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Flirting in Traffic Contest, Week Four: Rebound Relationships, Trouble or Truth?
Saturday, February 28th, 2009

Hi all! Flirting in Traffic my Cerridwen press novel finally comes out next Thursday! So I’m giving away two free downloads of FLIRTING next Wednesday 3/4 to two commenters on my blog. The book will be for sale the following day, March 5, in e-book format: http://www.jasminejade.com/ps-6982-47-flirting-in-traffic.aspx

Flirting in Traffic features what most of us would call a ‘rebound relaltionship.’ You’ve probably heard it before: A rebound relationship will never work. The familiar wisdom preaches that “you’re just acting out all of your feelings in regard to a relationship failing–or possibly shoring up a wounded self esteem with another person.”

What do you think about love on the “rebound?”

As someone who regularly deals with people and emotional issues, I do believe there’s good reason for the standard wisdom. Caution is required when the heart is so vulnerable. However, I also believe that all is fair in the game of love and war. So much depends on the people involved, their maturity, and emotional readiness for an intimate relationship.

Sometimes–just like in Flirting in Traffic’s Esa’s and Finn’s case–the rebound relationship is the real one.

Natasha Holt reported in her article I’m a Boomerang Bride several instances of fated rebound relationships. Ms. Holt describes one story as follows. “Nia and her boyfriend Simon described their relationship as ‘comfortable’ but sadly, at just 23, the spark had gone, so when Nia contemplated their future together, she realised she needed more. Nia made the difficult decision to break up with Simon. Then, just three months after the split, she met Steve, 30. Within 18 months they were married and had a baby boy. Fast work.”

According to psychologist Professor Alex Gardner, boomerang marriages do have a genuine chance of success.

“As long as you’re willing to take the lessons you learnt from your past relationship into your next one, and be honest with yourself about what went wrong, you have a real chance of making it work,” says Professor Gardner. “People can know very quickly if someone is right for them. If it feels right, it probably is.”

What are your thoughts on the thrills and fears associated with rebound romances? After reading Flirting in Traffic I hope you’ll at least consider the possibilities. 🙂

27 comments to “Flirting in Traffic Contest, Week Four: Rebound Relationships, Trouble or Truth?”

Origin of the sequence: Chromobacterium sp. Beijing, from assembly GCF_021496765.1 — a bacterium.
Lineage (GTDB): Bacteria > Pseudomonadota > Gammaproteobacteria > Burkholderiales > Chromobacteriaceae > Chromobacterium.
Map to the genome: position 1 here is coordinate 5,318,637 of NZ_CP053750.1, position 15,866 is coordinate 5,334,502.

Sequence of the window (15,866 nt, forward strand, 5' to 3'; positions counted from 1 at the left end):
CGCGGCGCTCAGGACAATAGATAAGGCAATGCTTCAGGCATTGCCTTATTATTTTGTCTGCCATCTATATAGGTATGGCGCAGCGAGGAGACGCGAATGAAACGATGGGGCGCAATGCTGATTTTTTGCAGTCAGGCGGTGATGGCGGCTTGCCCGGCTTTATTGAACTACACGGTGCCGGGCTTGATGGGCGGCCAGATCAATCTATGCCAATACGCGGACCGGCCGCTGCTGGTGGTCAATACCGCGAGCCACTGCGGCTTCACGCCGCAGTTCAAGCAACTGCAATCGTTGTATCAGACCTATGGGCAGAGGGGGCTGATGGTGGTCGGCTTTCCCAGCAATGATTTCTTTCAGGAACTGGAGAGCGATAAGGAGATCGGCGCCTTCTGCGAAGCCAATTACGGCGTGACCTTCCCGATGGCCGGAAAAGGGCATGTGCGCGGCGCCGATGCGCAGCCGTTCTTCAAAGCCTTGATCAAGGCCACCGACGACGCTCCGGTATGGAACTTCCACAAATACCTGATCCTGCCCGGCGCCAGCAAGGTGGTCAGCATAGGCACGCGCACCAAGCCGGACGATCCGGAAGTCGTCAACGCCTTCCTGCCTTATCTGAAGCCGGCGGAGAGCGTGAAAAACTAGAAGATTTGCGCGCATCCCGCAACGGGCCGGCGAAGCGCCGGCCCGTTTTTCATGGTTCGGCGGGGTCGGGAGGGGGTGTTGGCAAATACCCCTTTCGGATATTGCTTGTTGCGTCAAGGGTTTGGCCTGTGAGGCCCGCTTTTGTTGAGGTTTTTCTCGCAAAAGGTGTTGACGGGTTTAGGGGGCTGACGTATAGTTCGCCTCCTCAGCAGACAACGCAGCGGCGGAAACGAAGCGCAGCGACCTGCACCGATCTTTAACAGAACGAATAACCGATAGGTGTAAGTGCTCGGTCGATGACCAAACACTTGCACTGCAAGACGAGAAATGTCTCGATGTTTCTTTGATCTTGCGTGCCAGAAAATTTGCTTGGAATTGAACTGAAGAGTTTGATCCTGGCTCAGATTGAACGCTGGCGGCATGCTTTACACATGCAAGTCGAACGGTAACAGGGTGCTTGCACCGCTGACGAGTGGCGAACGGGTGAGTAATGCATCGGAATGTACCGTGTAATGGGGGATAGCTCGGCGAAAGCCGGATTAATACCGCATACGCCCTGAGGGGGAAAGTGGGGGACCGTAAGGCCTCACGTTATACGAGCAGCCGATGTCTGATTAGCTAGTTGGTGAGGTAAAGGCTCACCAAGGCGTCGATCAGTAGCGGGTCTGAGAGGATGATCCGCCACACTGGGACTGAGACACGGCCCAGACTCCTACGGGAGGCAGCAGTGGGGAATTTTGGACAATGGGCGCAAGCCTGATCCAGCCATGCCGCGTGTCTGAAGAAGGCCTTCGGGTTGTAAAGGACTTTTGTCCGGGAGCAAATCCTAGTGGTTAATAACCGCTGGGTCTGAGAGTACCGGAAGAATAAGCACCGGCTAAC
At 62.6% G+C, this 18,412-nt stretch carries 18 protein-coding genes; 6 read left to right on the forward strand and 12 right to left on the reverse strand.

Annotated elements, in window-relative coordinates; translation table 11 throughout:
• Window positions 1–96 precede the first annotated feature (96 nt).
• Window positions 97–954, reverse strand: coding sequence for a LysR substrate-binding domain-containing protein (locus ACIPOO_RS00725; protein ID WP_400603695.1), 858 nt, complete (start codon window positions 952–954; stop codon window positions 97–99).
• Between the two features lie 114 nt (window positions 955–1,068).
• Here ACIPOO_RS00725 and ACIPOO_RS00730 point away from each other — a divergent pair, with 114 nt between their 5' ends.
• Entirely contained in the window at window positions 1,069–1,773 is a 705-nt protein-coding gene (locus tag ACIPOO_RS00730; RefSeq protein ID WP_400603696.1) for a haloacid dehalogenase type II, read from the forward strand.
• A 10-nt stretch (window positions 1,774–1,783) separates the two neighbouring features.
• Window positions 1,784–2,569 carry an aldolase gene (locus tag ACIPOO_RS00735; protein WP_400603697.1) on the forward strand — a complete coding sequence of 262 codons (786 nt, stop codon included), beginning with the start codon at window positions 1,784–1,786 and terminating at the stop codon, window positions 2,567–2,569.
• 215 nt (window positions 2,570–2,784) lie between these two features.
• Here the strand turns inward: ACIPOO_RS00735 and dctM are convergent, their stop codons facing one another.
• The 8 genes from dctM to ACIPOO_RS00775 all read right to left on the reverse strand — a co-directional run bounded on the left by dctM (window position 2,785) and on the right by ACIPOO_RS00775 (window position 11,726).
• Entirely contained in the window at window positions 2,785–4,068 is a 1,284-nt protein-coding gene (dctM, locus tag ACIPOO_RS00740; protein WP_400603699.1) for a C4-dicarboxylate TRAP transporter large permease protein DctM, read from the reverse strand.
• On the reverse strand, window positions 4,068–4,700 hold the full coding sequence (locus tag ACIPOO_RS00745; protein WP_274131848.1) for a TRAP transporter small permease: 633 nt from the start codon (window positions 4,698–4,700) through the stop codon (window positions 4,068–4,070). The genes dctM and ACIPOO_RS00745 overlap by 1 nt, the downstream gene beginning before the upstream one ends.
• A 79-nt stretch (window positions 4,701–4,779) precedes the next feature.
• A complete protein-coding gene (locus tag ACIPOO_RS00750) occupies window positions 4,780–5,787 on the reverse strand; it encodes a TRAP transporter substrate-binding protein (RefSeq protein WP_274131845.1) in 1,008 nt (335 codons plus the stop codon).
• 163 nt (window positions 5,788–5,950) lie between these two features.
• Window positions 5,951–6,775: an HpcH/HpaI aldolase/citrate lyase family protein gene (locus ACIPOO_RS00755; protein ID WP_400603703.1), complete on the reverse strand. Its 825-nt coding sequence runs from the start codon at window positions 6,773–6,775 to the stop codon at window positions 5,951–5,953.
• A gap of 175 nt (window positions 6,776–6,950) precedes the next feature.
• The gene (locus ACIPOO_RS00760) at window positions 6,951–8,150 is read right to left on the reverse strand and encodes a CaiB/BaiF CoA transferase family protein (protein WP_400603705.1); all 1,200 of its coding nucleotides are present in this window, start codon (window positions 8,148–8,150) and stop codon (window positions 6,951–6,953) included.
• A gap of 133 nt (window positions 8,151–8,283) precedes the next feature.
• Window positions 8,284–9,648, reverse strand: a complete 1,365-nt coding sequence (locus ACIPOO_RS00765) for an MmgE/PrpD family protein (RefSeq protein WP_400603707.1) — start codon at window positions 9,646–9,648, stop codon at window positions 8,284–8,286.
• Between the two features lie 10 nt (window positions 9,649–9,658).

1. Val Pearson
      · February 28th, 2009 at 7:56 pm · Link

    Wow excellent topic today. I have been in the rebound relationship sooooo many times and you know where I ended up? Back at square one with my first husband. How crazy is that?

  2. Beth Kery
      · February 28th, 2009 at 8:08 pm · Link

    Wow, Val! That’s amazing. And so…are you currently a believer that the ‘rebound’ relationship can work? If so, why did it work this time around?

    Thanks a bunch for stopping by. 🙂

  3. Fedora
      · February 28th, 2009 at 8:14 pm · Link

    Hmm… I don’t think I’ve much personal experience to draw from, but I would think that sometimes, the rebound is going to stick and work and be a keeper. It may not work best for everyone, but there will be some couples who meet “on the rebound” who are at just the right point in life for one another, and that’s all that matters for them, right? I would agree that a rebound will work if you’re coming with more openness and less baggage, but that would be true for a non-rebound relationship, too…

  4. Val Pearson
      · February 28th, 2009 at 8:15 pm · Link

    Ok, my husband was very immature, drank and all that when we parted ways the first time, and the one thing he told me was “no man will ever want you with three children with another man” …. ok 1. Don’t tell me I can’t do something because regardless of the consequences I will show you I can. 2. Shut up! So I rebounded into two other long term relationships one with a man with 3 children and then one with 5 children. (yes, we were definately eight is enough) In the end, my husband I and I got back together. I said all that to say this: I think if its for all the WRONG reasons, a rebound relationship is doomed from the beginning. When I stopped trying to do the opposite of what he said, I found out that myself is a cool person. I have nothing to prove to him or anyone else. If I could have just learned that in the beginning! lol

  5. Beth Kery
      · February 28th, 2009 at 8:21 pm · Link

    Fedora–really good points. Every couple is different and unique. Like with all ‘conventional wisdom’ I like to consider why the belief has stood the test of time–there’s got to be some reason behind it–but also the possibilities for variations in the standard theme. Thanks for stopping by, Fedora!

    Val–Yeah! The most important thing is for you to feel great about yourself, right? If you can’t make yourself happy, the relationship isn’t going to get you there, either. Thanks for telling your story!

  6. Val Pearson
      · February 28th, 2009 at 8:25 pm · Link

    Not a problem, I love your blog and come here all the time. Woot woot to you!

  7. Danielle D
      · February 28th, 2009 at 8:42 pm · Link

    I think (heck I know) I was a rebound girl and my marriage is working for me….but then my hubby and I dated years ago and got back together after his marriage broke up. He in fact he married on the rebound after we broke up.

  8. Lynda
      · February 28th, 2009 at 10:33 pm · Link

    I think it depends on your reasons for going into the rebound relationship. If you’re in the new relationship because of the last relationship, it’s probably doomed to fail. By that I mean, if you’re in it to prove you can find someone, forget it.

    On the other hand, if you’re in the new relationship because you realized why the last one failed and you aren’t making the same mistakes, you have a chance.

    I met my husband after a hiatus from men. My best friend and I had messy breakups at the same time and decided men weren’t worth the trouble. We made a pact to not get involved for a set period of time.

  9. beth kery
      · March 1st, 2009 at 5:25 am · Link

    Val–Thanks so much, Val!

    Danielle–see, your story is what I mean when they say all is fair in love and war. The human heart is a mystery as it is, but add in the extra variable of how time changes it, and who knows what can happen between two people. 🙂 No wonder romance writers have so much to write about! Thanks for stopping by.

    Lynda–I agree on all points. We have all seen the reason the aphorism is true. 🙂 But yeah, sometimes that other relationship was a learning experience. Sounds like the ‘time off’ was a learning experience for you.

  10. Lea
      · March 1st, 2009 at 8:33 am · Link

    Good Morning Beth!